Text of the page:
Ananda Project, “Cascades of Colour” (Nite Grooves, 1998)
Atlanta-born producer-remixer Chris Brann had a Parliament/Funkadelic interchangeable-identity thing going on with his Wamdue Project and Ananda Project, which briefly even shared the same poised vocalist, Gaelle Addison. In 1997, the former entity scored a U.K. No. 1 pop hit with “King of My Castle”; the next year, the latter released this far more meditative sequel. Addison testifies with unquestionable poise that life is illusory, but a guiding light emerges as descending jazz chords tumble and synthetic birds chirp. Joe Claussell, Ben Watt, and Danny Tenaglia all had their way with this track, but Brann’s original Wamdue Black mix remains the most savory. B.W.
Storm Queen, “Look Right Through” (Environ, 2010)
New Jersey-born, Queens-based Morgan Geist makes connoisseur’s dance music. Both on his own and as half of Metro Area, his work is filled with nuance as well as nerd-tastic allusions to yesteryear’s cosmopolitan joints: Generic glow-stick grooves, they are most certainly not. So it’s kind of amazing (and a major sign of the times) that this three-year-old house track, which is a bit catchier but otherwise differs little from his disco-derived output, became a slow-burning club staple and, on its third release, a U.K. No. 1 pop hit this month. Vocalist Damon C. Scott gives a vocal performance dripping with Daptone-variety vintage R&B, and the lyric is downhearted; it speaks of being seen, but not comprehended or appreciated. Yet there’s playfulness in the percolating synths and percussion, a resiliency played out by the song’s belated success. Mark “MK” Kinchen’s remix, the hit version, strips the track, highlights the vocal, and cuts it up in the sample-happy early-‘90s style once again in vogue. Subtle it no longer is, but deep it remains. P.S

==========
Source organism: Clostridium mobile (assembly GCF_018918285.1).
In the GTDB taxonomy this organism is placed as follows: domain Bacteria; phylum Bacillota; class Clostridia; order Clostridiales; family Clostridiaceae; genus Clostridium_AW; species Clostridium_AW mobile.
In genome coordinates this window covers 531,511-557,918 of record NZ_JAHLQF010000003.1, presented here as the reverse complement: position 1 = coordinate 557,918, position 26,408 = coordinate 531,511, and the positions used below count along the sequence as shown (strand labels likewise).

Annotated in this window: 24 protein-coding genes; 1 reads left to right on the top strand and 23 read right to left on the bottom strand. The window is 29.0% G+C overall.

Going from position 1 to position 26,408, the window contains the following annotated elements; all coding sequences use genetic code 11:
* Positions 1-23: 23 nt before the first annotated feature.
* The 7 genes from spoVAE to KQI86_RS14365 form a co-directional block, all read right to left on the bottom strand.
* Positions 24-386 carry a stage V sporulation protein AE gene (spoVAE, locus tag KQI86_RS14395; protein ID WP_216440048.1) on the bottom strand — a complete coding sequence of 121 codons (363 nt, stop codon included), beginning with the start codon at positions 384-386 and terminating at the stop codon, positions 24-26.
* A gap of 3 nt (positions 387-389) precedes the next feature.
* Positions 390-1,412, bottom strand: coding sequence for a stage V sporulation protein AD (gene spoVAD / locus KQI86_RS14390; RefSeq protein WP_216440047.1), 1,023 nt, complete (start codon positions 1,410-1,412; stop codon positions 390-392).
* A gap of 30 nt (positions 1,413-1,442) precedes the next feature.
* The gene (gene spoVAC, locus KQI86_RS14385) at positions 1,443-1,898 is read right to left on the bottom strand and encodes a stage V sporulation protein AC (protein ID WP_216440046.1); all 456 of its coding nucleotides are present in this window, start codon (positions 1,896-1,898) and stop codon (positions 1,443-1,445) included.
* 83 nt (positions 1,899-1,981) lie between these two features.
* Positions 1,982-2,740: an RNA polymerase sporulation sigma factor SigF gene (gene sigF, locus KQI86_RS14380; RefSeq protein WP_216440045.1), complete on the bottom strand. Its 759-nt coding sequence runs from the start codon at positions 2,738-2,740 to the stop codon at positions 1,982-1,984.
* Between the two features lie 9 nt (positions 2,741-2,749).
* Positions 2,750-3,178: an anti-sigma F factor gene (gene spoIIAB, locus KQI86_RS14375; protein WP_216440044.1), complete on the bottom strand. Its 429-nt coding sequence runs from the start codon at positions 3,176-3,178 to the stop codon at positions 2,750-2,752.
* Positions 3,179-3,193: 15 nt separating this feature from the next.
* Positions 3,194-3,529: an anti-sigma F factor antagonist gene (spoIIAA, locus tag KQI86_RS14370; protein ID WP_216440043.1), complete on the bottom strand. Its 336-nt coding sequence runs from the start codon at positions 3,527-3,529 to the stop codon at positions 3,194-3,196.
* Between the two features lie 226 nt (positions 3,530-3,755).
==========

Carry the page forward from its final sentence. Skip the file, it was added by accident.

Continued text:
Gunnar Wendel, “578 (Omar S. Rude Boy Warm Mix)” (FXHE, 2010)